A good portion of development work takes place at a simple, direct level level that doesn’t sacrifice social values for material ones. For example, when Chabi Lal learns how to grow fodder plants on land previously too steep for agriculture, the material comfort of his life increases. When a donor brings the materials for a new water system and organizes a group of villagers to provide the labor for its construction, the community is left with greater material comfort and the experience of working together. When Chabi Lal learns how to diversify his agricultural techniques to grow bananas for his own consumption, his family’s nutrition is improved.

A more complex issue arises if a development organization influences Chabi Lal to be an active participant in the larger cash economy: a system under neither the development group’s nor Chabi Lal’s control. Chabi Lal now sells his bananas in the market, and he begins to acquire income. Two risks emerge. First is the direct risk of whether it will remain feasible for Chabi Lal to grow and sell his bananas, as the foreign agency reduces its substantial support and involvement. The second risk relates to the larger economic system around the selling of bananas, beginning with the many factors that affect the long-term viability in the local banana market.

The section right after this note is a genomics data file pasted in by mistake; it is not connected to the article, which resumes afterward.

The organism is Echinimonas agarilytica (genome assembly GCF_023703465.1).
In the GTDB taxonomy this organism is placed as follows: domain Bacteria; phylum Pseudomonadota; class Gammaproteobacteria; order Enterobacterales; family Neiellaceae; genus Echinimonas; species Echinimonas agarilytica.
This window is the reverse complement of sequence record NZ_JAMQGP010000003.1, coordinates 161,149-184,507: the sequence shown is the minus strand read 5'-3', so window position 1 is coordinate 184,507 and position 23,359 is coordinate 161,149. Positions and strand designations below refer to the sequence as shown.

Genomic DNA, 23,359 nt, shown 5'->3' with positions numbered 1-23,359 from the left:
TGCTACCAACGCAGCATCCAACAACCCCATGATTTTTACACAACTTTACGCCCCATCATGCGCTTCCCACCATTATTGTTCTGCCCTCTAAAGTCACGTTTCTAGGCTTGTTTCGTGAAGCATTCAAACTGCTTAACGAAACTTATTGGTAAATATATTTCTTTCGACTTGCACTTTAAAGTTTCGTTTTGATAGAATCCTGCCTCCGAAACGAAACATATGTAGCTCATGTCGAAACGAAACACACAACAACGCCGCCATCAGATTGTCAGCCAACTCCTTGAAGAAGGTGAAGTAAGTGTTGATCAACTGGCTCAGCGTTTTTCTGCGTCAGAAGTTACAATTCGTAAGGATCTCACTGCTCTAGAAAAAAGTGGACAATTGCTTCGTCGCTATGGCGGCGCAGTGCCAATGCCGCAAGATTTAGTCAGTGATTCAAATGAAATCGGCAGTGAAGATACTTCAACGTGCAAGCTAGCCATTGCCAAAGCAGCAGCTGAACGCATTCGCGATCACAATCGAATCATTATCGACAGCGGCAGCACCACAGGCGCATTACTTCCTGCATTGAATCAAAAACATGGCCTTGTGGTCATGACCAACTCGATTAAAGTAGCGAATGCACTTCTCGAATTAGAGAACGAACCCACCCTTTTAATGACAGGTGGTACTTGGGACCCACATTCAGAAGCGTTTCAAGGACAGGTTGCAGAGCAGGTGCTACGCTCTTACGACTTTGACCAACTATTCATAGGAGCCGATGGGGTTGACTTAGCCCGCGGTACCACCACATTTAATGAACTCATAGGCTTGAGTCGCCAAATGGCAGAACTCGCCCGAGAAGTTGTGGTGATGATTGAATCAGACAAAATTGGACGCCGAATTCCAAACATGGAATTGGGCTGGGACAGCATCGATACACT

These risks are well recognized, and discussed, but hope and sense of opportunity must be fed; Chabi Lal will seek opportunity to the extent that he sees real evidence of his ability to exert control.

Herein lies development’s greatest challenge. If Cbabi Lal’s hope is unfulfilled due to eventual changes in the banana market, what is he left with? Development groups must not abandon programs prematurely in the interest of “self sufficiency.” Once having entered the system, development groups must stay until they can be reasonably sure that the resources they have brought are transferred permanently.


Community meeting

While the idea of self-sufficiency is now a part of conventional rhetoric on social change, the term does bring with it some serious ideological baggage. Do I change Chabi Lai if I act toward him as if he has assets, capacities, resources, and responsibilities?

I think I do but I’ve got to be careful. When a development organization uses “self-sufficiency” and “responsibility” to justify limits in involvement and expenditure, the details of the actual lives of individual men, women, and children can fade into the background.